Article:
Neologisms are often created by combining one or more existing terms. The principal of compositionally (also known as the Frege’s principle) states that the meaning of a multiword expression such as a technical term can be composed using the meanings of its constituent parts [17]. Compositional approaches for term translations exploit this property by individually translating each component of a term given in a source language using a bilingual dictionary, and subsequently scoring each generated target language translation candidate using some goodness measure. In lexical approaches [18–21], an input source term is segmented into basic translation units, whereas sub-lexical approaches [22] perform further segmentation into morphemes. Numerous goodness scores for evaluating translation candidates have been proposed in the literature such as, the frequency in a target language corpus [19, 20], or the contextual similarity with the source term [21]. Unfortunately, the performance of compositional approaches for term translation depends heavily on the coverage of the bilingual seed dictionary that is used for translating lexical or sub-lexical basic units. For example, it has been reported that as much as 30% of incorrectly translated terms by such compositional methods are due to the poor coverage of the seed dictionary [22].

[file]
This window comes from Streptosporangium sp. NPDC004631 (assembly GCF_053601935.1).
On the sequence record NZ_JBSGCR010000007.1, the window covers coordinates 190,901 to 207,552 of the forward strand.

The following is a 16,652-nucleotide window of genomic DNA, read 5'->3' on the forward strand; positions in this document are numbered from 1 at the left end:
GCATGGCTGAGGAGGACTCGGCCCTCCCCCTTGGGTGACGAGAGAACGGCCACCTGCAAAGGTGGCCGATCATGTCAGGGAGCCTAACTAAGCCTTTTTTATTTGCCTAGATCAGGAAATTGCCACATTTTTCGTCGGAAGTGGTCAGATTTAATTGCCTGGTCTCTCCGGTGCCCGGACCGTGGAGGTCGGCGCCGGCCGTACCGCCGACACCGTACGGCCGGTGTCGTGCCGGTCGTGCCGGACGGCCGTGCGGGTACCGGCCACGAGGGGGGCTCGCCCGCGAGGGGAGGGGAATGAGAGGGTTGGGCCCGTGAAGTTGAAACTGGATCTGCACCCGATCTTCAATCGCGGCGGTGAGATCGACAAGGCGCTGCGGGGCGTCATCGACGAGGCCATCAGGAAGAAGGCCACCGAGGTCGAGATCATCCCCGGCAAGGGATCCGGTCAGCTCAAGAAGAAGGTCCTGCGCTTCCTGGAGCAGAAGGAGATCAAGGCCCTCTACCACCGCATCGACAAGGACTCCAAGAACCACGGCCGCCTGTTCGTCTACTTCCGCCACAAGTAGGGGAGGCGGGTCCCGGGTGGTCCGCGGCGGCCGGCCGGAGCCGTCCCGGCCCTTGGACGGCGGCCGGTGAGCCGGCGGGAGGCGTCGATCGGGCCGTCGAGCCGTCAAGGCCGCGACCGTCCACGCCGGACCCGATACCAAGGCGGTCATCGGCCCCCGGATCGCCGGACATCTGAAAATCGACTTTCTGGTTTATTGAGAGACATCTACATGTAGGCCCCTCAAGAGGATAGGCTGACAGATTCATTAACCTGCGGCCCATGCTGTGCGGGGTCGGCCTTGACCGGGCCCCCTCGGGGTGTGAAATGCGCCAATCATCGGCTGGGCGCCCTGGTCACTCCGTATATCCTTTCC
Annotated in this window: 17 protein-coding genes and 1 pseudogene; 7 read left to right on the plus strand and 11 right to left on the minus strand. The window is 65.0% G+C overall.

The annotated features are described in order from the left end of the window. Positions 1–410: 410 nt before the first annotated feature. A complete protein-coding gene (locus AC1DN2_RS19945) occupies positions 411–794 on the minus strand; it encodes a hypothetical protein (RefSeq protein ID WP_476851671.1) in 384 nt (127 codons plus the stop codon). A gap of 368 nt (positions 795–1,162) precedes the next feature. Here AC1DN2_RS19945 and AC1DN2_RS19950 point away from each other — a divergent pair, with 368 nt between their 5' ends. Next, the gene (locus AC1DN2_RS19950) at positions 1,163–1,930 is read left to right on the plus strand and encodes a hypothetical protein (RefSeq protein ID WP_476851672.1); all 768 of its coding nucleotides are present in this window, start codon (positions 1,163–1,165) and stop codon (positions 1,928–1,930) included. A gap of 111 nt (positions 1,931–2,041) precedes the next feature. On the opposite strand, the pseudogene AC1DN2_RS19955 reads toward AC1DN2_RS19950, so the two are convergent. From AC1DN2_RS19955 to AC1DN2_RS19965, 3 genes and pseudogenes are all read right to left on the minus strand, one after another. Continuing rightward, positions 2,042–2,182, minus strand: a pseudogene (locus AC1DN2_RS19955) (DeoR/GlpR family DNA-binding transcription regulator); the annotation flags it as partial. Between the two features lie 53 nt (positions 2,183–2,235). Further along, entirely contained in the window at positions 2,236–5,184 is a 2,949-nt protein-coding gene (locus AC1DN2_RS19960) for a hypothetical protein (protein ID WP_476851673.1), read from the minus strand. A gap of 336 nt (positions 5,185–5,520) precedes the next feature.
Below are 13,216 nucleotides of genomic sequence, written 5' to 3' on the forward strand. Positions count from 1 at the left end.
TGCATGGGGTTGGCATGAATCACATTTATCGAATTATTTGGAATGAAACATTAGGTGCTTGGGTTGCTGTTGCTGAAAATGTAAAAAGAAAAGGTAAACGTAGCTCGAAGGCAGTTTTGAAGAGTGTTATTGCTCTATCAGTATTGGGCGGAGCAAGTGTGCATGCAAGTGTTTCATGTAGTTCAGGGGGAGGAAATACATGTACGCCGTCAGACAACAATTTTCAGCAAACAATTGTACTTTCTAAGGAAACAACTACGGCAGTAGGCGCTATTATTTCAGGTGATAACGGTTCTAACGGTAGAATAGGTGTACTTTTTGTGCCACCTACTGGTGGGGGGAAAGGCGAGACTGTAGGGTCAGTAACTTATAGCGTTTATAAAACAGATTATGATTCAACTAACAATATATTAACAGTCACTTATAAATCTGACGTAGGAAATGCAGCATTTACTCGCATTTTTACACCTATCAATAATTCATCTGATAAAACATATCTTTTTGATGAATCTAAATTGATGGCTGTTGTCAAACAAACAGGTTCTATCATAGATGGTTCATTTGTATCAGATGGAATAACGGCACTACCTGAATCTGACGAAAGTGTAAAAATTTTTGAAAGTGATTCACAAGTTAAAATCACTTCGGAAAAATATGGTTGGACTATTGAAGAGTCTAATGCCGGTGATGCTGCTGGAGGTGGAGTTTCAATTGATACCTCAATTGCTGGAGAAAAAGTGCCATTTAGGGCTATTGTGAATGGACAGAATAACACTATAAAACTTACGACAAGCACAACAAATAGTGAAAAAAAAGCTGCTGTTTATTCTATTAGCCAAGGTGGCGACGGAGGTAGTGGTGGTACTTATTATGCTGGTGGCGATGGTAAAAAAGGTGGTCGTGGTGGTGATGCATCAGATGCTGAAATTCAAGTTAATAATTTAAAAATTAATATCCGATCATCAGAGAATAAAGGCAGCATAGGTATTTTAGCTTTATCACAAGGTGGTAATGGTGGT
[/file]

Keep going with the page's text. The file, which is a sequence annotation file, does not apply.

Kontonatsios et al. [23] proposed a binary classification approach for detecting biomedical term translations. They represent biomedical terms using character n-grams extracted from the terms and train a binary random forest classifier [5]. A manually annotated set of term pairs selected from the source and the target languages is used as the positive training instances, whereas the negative training instances are created by randomly pairing two terms from each language. They evaluate the performance of their method using two language pairs: English-French and English-Chinese. They use a balanced dataset that contains equal numbers of positive and negative (i.e. correct vs. incorrect translations) word pairs, and use classification accuracy as the performance measure. However, in practice, we have only a handful of correct translations for a biomedical term although there will be many incorrect translations. Therefore, the balanced dataset approach does not reflect the true performance of a translation detection method when used in real-world systems such as, to suggest translation candidates to human annotators. Moreover, they do not consider contextual features, nor do they learn a mapping between the feature spaces corresponding to the two languages.